Recently, a lot of thought churning has happened on the laws dealing with financial regulation (1. http://www.sebi.gov.in/cms/sebi_data/attachdocs/1379571262546.pdf 2. http://www.finmin.nic.in/fslrc/fslrc_report_vol1.pdf).
The Securities Law (Amendment) Second Ordinance, 2013, has bestowed powers of search of premises and seizure of evidence to SEBI. It has also empowered SEBI to assume jurisdiction over any public fund pooling over Rs 100 crores, by deeming such fund pooling activity to be a CIS, under SEBI’s regulations for ‘Collective Investment Schemes’. These amendments basically address existing concerns on securing evidence in market investigations speedily and plugging the yawning gap on regulating large scale collection of funds from the gullible public, under the guise of unregulated CIS-like schemes.
The 2nd major activity was the massive exercise by the Financial Sector Legislative Reforms Commission under the Finance Ministry, to modernize all economic regulatory activity under a single ‘Indian Financial Code’ a draft of which has been submitted to the Government by the Commission. This mammoth exercise of making a single, sector-neutral financial code for 7 financial agencies(including reconstitution of the current 5 financial regulators) to administer, also resulted in a review of existing more than 60 laws under which these regulators currently conduct regulation of their specific financial sectors. The main attempt seems to have been to break the sector-based silos in enforcement of financial regulations and instead base it on the principles involved in the regulatory activity.
Seen on this backdrop of a draft unified financial code, the additional powers given to SEBI under the Amendment cited above, to conduct searches, seems to tilt again towards silo-ization, since it will further increase the distance between SEBI’s investigation and police’s criminal investigation in those serious market fraud cases which require both investigations to comprehensively deal with the fraudulent activity. The issues are 2-fold: 1. Does the regulator have or want to develop expertise in the various processes underlying search/seizure, including training in self defence and firearms?, and 2. Does the regulator require to undertake search/seizure procedure in market cases which do not have any element of criminality?
As regards 1., The processes underlying conduct of search requires that the search team either itself has self-defence expertise including use of firearms, or it requisitions the help of the local police for protection during the process. If police help has to be requisitioned, there would be need to develop institutional co-operation for this activity, between SEBI and the State Police, if there would arise oft-repeated requests for assistance.
As regards 2., from my limited experience at SEBI, the market manipulation cases which are investigated by SEBI, generally get the required co-operation from the regulated entities in the matter of production of documents. The non response and stone-walling can come from entities not regulated by SEBI, like banks, ISPs, telecom companies or individuals who are not themselves investors but who conspire with market entities in a market fraud etc. In such cases, the limited need is to enable SEBI to legally the requisition the documents from those connected with the investigation irrespective of them being regulated by SEBI or otherwise. And this has been enabled in the Amendment mentioned above. So is there still need to empower and develop expertise within SEBI for the requirements of the procedure of search/seizure? I would think that pure market violations without criminality should not need invocation of such powers. It was my experience while in SEBI, that some cases do have an element of criminality in the operation of the fraud. The best scenario for such cases would be for SEBI to move on evidence along with the police, who should simultaneously investigate the criminality angle in the fraud. Such co-opting is seen in the US between the SEC and the police and the collected evidence is used in both the criminal prosecution as well as the case being heard in SEC. Since criminal investigation requires greater weight of hard evidence even to pin circumstantiality of the act, those of SEBI’s cases which need search/seizure processes could be better strengthened if done alongside police. Simultaneously, the added advantage is that the fraudster is holistically dealt with by punishments under the SEBI Act as well as the criminal law. In the current scheme of things, the two agencies of Govt deal with the same act of the fraudster independently, with the expertise of one not being availed of by the other, and many times the benefit of this lack of collaboration accrues to the fraudster.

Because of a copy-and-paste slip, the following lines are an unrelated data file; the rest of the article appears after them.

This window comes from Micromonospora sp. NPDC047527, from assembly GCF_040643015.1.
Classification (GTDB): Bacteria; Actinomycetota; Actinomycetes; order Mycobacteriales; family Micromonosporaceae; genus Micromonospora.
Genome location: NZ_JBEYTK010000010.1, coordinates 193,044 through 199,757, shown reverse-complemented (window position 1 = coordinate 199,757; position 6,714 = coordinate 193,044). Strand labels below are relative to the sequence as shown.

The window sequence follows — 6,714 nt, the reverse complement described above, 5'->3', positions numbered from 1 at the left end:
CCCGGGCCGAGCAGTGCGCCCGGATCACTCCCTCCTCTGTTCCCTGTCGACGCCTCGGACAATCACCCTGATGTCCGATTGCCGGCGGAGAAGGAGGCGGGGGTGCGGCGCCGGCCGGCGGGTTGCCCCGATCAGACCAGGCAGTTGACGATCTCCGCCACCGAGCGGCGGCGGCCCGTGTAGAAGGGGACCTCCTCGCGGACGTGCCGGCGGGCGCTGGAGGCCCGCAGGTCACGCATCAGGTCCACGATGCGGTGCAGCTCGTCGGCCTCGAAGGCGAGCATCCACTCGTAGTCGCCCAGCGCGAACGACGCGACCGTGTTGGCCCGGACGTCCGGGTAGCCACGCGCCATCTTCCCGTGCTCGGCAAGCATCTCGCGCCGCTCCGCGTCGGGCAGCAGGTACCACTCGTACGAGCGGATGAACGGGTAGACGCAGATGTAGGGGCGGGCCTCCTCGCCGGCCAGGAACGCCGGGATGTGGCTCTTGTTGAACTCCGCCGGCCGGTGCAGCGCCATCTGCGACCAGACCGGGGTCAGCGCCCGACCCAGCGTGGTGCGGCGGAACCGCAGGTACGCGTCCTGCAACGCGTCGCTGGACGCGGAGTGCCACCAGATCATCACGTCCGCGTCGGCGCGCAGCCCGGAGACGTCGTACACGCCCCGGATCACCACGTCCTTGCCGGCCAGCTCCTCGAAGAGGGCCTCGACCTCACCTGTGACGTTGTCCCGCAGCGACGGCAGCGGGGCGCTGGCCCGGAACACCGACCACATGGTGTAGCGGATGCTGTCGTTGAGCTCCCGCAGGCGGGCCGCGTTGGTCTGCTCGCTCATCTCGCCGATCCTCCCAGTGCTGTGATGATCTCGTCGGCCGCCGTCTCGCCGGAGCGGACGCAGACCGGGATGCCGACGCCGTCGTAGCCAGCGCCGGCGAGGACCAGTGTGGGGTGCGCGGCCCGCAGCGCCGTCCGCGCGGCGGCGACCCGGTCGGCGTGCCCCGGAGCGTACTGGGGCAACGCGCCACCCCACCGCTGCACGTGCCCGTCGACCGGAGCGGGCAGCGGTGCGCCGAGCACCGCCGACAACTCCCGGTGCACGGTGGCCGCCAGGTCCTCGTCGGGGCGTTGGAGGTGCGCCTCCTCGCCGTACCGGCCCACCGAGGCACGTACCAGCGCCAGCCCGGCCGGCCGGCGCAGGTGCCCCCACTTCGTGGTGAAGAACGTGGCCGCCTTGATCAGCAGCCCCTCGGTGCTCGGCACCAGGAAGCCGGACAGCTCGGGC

For this then, what would be required is amending the SEBI Act to change SEBI’s method of criminalizing offenses from the current ‘complaint before the criminal court u/s 26 SEBI Act’ to ‘complaint to the police u/s 154 CrPC’. This could give better results in punishments since evidence from the criminal investigation by the police would also add weight to the findings of SEBI and vice versa. A critical factor in successfully developing this collaboration would the development of protocols for institutional co-operation(filing FIRs, sharing evidence and expertise, joint searches) between SEBI and police EOWs(Economic Offences Wings) or the CBI, for investigating the criminalities in specific market crimes like Insider Trading and market frauds. And designated courts for trial of the criminal market fraud cases chargesheeted by the police, on a fast track basis. Since the financial sector regulatory thinking shows an inclination for breaking silos, I have expanded that concept to market investigations.